For decades, Seattle has been synonymous with “grunge.”
Birthed in the mid-1980s, the long-haired, flannel-wearing, sludgy guitar genre took the world by force. Big-name Seattle bands like Nirvana, Pearl Jam, Soundgarden, and Mudhoney exploded and became rock legends. Although so much of the city has changed since Kurt Cobain asked us to come as we are, there are still spots around town that hold a special place in grunge history.
Here are a few you can still check out today. (Plus, one grunge myth dispelled!)
Viretta Park (The Kurt Cobain Bench)
151 E Lk Washington Blvd, Seattle
A bench in this quiet, contemplative park near Denny Blaine in Leschi is an unofficial memorial to Nirvana frontman and grunge legend Kurt Cobain. Situated under a giant tree in a clearing, Nirvana fans come to Viretta Park to pay their respects by leaving flowers, stickers, merch, candles, photos, and knickknacks. Just to the north of the park is the residence where Cobain spent his final days, though it’s a private residence not open to the public.
Museum of Pop Culture
325 5th Ave N, Seattle
The Museum of Pop Culture (FKA The Experience Music Project) certainly wasn’t around when grunge was in its heyday, but it is home to a ton of grunge history. Currently, MoPOP has an ongoing extensive exhibition dedicated to Nirvana, featuring 200 rare artifacts, photos, and oral histories of the germinal grunge band. They also have a Guitar Gallery that tracks the instrument’s evolution as it formed the basis of American popular music to round out your understanding of rock history.
Terminal Sales Building
1932 1st Ave, Seattle
Sub Pop Records played an enormous part in popularizing grunge to the masses, signing the likes of Nirvana, Mudhoney, Soundgarden, and Screaming Trees early in their careers. For years, the record label’s headquarters were in a tiny space on the top floor of the Terminal Sales Building in Belltown. Although they’ve moved offices, the building is still a memento of Seattle music history.
The Moore Theatre
1932 2nd Ave, Seattle
Established in 1907, The Moore Theatre is the oldest operating theater in the city. And while it’s seen its fair share of all kinds of performances, it’s a recurring character in Seattle’s grunge scene. On June 9th, 1989, $7 would have gotten you a ticket to the raucous Sub Pop Lame Fest, a showcase for early-in-their-career Nirvana, Mudhoney, and Tad. Famous acts like Pearl Jam, Soundgarden, and Alice in Chains have recorded live albums and music videos on The Moore’s hallowed stage.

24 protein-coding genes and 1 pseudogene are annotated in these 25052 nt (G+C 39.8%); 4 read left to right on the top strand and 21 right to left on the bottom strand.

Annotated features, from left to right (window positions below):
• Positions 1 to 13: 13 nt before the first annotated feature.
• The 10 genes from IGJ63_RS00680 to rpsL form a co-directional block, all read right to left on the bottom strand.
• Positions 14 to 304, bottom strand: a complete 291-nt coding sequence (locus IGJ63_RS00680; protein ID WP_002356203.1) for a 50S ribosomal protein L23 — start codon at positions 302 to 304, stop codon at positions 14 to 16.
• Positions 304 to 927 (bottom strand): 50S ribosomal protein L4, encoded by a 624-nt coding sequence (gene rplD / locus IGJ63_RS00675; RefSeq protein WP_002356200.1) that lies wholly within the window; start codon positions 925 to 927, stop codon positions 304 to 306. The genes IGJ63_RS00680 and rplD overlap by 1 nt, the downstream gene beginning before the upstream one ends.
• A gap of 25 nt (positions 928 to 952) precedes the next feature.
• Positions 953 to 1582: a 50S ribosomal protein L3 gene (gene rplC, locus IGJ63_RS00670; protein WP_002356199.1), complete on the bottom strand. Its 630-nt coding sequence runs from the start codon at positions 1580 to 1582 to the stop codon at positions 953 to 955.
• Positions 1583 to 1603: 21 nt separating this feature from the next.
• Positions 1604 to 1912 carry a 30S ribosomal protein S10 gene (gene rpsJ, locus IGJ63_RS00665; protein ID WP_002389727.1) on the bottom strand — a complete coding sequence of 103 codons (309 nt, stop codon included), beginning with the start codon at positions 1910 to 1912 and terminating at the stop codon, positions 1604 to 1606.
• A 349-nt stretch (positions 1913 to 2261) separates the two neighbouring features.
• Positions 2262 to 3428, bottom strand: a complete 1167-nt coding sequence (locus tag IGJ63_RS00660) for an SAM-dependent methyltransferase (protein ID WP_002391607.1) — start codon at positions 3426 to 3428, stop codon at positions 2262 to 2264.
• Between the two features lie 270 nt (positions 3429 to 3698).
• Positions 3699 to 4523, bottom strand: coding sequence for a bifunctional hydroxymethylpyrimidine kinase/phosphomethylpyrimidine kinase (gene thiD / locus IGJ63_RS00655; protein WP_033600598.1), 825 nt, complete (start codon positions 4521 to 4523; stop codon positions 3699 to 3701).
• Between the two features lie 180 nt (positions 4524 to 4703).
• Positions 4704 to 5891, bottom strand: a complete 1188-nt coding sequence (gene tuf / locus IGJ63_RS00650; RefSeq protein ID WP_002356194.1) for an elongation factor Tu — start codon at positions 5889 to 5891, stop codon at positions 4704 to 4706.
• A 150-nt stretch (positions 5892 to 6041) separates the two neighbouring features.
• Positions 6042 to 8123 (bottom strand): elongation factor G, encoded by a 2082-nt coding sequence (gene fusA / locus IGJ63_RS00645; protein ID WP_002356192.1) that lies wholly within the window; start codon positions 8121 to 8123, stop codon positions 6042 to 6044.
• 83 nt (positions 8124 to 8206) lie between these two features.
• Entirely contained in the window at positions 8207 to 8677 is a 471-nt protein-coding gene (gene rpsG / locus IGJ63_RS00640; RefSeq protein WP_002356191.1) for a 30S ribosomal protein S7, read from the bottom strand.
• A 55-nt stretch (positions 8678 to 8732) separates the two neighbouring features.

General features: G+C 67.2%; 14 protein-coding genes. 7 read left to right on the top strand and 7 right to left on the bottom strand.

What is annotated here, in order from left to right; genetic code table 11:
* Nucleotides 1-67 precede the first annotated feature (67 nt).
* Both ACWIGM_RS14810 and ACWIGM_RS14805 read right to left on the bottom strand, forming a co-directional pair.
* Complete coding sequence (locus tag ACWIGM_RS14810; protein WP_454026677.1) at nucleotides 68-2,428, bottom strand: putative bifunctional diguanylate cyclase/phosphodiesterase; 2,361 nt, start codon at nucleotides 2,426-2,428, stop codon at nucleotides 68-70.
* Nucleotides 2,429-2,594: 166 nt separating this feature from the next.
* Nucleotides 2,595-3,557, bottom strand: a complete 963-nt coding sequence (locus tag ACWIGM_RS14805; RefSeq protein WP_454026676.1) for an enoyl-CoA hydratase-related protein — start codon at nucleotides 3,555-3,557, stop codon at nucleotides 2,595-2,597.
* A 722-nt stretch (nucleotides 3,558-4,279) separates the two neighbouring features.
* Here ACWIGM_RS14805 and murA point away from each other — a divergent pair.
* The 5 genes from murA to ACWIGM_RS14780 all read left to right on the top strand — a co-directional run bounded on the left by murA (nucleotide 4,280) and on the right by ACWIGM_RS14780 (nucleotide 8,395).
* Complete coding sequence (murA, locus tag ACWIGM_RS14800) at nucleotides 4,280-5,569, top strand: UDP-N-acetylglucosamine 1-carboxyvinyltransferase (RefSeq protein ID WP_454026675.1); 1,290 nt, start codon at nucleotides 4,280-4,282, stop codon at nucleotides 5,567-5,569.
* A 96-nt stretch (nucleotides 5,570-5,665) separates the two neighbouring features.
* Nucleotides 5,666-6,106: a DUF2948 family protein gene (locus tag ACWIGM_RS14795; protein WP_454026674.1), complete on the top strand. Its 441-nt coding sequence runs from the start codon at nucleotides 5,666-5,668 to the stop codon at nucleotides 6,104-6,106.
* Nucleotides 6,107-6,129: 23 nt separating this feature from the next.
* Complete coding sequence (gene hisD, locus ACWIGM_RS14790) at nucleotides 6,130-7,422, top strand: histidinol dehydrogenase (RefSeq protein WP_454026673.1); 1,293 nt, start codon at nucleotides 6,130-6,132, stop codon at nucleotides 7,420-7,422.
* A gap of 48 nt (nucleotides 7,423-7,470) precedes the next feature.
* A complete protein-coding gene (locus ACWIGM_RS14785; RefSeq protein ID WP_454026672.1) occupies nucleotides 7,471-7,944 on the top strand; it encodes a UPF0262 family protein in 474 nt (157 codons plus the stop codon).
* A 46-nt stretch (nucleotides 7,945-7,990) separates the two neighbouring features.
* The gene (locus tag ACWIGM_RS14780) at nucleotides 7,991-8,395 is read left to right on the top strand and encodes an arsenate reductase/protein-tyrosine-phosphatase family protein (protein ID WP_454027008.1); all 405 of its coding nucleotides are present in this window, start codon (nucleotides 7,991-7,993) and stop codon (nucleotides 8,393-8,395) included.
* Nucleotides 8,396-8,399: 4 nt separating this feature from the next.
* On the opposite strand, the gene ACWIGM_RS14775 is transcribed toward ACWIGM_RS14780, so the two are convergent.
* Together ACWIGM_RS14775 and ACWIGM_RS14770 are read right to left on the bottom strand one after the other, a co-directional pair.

207 1st Ave S, Seattle
Over in Pioneer Square, Central Saloon was also a hotbed of grunge activity in the 1980s with its dark interiors and a new call for live music. Lots of bands, like Mother Love Bone, Alice in Chains, The Melvins, and Soundgarden, played regularly at The Central before the “Seattle Sound” hit wider audiences. Central’s stage hosted Nirvana’s first Seattle show in 1986, and it was also where Sub Pop’s Bruce Pavitt and Jonathan Poneman spotted the band, signing them shortly after.
West Point Lighthouse at Discovery Park
North of Magnolia, Seattle
In 1991, the grunge supergroup Temple of the Dog was formed to honor the passing of Andrew Wood, frontman of Mother Love Bone. For their music video “Hunger Strike,” the band filmed around the West Point Lighthouse and on the grassy beach at Discovery Park. It’s angsty, gray, and soooo grunge. 26 years later, another iconic Seattle band, Chastity Belt, parodied/paid tribute to the music video with their own equally melancholic track “Different Now.” Two for the price of one!
472 1st Ave N, Seattle
When KEXP was owned and operated by the University of Washington as KCMU, they were the first radio station to air grunge bands over the airwaves in the late ‘80s and early ‘90s. In the decades following, KEXP has continued to support Seattle musicians past and present through their radio programming and blog. The station is now at the Seattle Center, where you can chill in the KEXP Gathering Space, sip Caffe Vita coffee, and maybe even slip into a live in-studio session.
A Sound Garden at Magnuson Park
7600 Sand Point Way NE, Seattle
Public art is important—just ask Soundgarden.
The iconic grunge band got their name from an art installation created by Douglas Hollis, “A Sound Garden,” located on the National Oceanic and Atmospheric Administration (NOAA) Western Service Center campus north of Magnuson Park. Positioned next to the cold waters of Lake Washington, the sculpture is made up of 12 21-foot towers that have an organ pipe attached to a weathervane at the top—so when the wind blows, it creates a sound. You used to be able to access the sculpture with a government-issued ID, but currently, NOAA has closed the campus to visitors until further notice.